Zoom into language development: How does an online study with infants work?

 As everything closed during the COVID-19 lockdowns, of course, our lab was no exception. With no safe way of further testing children and parents in our lab facilities, we had to bring the lab to our participants. With online yoga classes and family gatherings, we thought to ourselves: shouldn’t that work for our experiments as well?

The short answer is: Yes, it should, and it did (for some types of research)!

A man and a woman sit behind their toddler, who wears a ruffly pink dress and a little ponytail and is typing on a laptop.
Remote research might even reflect kids’ natural behavior more accurately, since they’re more comfortable at home!

The longer answer: There is no one-size-fits-all way to do baby research online. Researchers all over the world got creative when facing the same question and they found multiple solutions, depending on their specific research question. For us, this meant scheduling appointments where parents and researchers meet via an online platform (e.g. Zoom). Just as in the lab, this let us see and hear what is happening on the other side of the screen, which allows us to figure out what children know about different aspects of language.

We adapted our habituation and preferential looking studies to this format. These are types of experiments where we measure either how long a baby looks at the screen, or which side of the screen they look at, so they weren’t too difficult to move online.  During a scheduled online appointment, the researchers share our screen, so you and your child see, for instance, interesting pictures of objects on the screen and hear some words along with them. While you and your child watch the videos on your screen, we watch and code whether your child looks towards or away from the screen. And just like that, we have gaze and eye movement data of your child, telling us how interesting they found our stimulus material. After this quick looking task, we might ask you a few questions about your language background, and the whole study is completed, typically in about twenty minutes!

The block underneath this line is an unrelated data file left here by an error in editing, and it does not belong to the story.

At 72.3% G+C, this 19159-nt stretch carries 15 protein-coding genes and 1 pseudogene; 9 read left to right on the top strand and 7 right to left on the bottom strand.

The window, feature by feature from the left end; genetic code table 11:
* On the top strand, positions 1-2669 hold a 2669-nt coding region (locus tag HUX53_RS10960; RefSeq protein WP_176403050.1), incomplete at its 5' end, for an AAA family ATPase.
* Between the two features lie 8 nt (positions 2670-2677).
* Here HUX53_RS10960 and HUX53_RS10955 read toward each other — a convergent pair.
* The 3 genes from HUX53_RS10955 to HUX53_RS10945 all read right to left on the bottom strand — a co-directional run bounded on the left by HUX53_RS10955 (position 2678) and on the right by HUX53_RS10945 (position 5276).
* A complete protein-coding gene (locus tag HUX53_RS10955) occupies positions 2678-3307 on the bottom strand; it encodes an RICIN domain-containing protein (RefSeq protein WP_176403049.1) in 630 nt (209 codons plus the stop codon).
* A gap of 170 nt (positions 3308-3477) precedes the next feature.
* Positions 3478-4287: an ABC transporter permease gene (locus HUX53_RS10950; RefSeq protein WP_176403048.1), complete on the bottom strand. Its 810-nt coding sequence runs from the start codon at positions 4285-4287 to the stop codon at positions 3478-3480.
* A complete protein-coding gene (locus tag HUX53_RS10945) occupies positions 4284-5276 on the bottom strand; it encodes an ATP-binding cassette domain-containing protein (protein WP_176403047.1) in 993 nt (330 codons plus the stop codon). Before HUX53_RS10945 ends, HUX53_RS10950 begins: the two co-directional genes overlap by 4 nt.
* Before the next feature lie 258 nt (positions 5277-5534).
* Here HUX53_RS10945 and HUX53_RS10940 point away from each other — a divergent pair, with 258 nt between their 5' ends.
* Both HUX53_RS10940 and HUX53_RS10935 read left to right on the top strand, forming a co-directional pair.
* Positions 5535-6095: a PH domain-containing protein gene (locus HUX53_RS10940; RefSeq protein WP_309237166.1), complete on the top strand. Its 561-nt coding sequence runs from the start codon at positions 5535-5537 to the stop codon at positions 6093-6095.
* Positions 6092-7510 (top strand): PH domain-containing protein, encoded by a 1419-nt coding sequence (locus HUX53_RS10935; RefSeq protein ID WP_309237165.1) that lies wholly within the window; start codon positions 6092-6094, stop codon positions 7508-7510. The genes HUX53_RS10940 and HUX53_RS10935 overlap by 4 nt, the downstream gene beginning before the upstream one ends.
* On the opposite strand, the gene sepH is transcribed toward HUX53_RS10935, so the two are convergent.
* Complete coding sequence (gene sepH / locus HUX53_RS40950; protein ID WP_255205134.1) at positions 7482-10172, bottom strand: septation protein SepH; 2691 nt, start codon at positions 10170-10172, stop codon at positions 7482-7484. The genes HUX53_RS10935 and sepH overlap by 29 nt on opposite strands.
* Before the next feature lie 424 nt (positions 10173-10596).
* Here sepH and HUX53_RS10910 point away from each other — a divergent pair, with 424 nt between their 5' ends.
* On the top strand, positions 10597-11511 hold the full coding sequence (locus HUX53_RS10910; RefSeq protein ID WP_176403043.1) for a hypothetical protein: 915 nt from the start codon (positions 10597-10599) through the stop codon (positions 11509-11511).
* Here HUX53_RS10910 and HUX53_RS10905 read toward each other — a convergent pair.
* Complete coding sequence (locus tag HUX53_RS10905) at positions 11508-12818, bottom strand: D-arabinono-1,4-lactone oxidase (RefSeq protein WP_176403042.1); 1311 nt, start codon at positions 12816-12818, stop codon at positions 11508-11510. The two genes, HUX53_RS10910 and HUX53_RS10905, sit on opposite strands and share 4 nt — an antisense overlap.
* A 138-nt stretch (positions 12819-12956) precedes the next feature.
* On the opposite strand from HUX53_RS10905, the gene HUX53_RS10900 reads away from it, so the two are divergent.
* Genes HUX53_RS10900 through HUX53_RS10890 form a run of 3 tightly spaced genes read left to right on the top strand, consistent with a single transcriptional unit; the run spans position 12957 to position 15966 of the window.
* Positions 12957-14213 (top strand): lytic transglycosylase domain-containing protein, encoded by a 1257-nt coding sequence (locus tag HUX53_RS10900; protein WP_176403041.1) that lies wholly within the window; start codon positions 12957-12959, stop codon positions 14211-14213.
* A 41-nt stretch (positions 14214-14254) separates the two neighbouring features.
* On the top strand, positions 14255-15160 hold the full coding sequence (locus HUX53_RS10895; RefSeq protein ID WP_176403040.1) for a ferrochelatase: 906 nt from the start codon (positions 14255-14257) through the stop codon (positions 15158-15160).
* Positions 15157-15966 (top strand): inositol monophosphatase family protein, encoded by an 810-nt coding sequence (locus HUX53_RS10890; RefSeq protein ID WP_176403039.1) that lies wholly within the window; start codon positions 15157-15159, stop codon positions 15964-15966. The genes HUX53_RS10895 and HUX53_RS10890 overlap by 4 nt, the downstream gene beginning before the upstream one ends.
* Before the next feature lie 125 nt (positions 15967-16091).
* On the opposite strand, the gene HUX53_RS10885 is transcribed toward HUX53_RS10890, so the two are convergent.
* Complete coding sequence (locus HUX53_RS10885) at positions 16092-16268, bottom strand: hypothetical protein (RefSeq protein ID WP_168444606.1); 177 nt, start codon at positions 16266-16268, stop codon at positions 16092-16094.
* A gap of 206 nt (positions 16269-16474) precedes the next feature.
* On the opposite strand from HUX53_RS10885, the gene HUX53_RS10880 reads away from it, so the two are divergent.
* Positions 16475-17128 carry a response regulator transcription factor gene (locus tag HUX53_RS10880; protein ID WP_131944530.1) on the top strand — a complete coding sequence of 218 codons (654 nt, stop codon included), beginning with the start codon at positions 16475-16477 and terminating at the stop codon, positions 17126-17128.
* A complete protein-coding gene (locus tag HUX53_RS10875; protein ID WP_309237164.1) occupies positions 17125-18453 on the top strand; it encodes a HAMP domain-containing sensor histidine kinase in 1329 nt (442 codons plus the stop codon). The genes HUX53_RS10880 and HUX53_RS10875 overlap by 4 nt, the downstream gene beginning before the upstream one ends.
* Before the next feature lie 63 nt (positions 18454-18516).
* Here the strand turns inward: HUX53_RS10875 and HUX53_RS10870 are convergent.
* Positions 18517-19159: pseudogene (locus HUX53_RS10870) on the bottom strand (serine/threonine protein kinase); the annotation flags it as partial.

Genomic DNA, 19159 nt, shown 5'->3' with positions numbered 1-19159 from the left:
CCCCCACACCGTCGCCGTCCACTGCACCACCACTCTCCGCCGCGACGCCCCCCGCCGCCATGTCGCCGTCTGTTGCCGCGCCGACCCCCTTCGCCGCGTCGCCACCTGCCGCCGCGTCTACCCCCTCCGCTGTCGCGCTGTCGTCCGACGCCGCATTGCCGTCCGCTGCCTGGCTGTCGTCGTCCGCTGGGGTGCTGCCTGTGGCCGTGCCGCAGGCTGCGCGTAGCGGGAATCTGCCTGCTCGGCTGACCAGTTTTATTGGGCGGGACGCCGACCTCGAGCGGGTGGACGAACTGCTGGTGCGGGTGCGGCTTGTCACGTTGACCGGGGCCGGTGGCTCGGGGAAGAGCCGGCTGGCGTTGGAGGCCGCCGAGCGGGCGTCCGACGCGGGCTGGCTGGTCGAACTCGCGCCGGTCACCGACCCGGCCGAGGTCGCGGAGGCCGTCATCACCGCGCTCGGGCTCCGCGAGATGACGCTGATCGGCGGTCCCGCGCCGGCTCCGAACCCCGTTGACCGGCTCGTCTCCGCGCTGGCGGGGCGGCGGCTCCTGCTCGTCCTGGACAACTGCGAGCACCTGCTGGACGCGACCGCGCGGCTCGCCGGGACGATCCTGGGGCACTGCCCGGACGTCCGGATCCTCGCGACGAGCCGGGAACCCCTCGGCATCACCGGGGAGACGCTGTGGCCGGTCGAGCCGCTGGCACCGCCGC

Some labs have even used online hosting platforms (such as Lookit and https://childrenhelpingscience.com) that allow families to view and complete studies on their own time, which makes scheduling them even easier. For this style of study, parents participate with their children whenever they want and researchers can go back and review the video later to analyze the results.

A woman with long dark hair and a maroon turtleneck holds a newborn in a blue onesie on ehr lap as they both sit in front of a laptop, on a video call.
Parents can join studies when it fits their schedule best.

            Of course, not every method is possible to adapt for remote research. For example, EEG, which measures electrical activity in the brain, requires a researcher to place electrodes on a participant’s scalp and cover them with gel, meaning a lot of close contact. Other fine-grained methods might need special equipment like an in-lab eyetracker that automatically records the very precise location a child looks.

While many labs are returning to in-person research, online studies have been a helpful tool during the last few years allowing us to pursue our curiosity about children’s language development. Even as we move into a world beyond lockdowns, we think online studies are here to stay! They’re much more convenient to schedule for researchers and families alike, and they allow more flexibility for families to participate outside of typical working hours and for people who can’t travel to a lab. This hopefully will eventually mean that our science is more diverse and represents more people overall. So, while we are beyond excited to welcome you back to our lab for live testing, we are still continuing our online studies. We hope this gives everyone who is interested a chance to participate, no matter how far or close they live to our lab.


Jessi stands in front of a gray wall, smiling and wearing a grey blazer. She has straight dark hair/

Jessica Steil


Jessica graduated from the University of Tübingen (Germany) with an M.S. degree in psychology. As a PhD candidate at the University of Tübingen, and a visiting scholar with Bergelson Lab, she is interested in infants’ language acquisitions and how young children think about their first words. Jessica enjoys hiking, books, and spending time with babies.

Elika Bergelson

Principal Investigator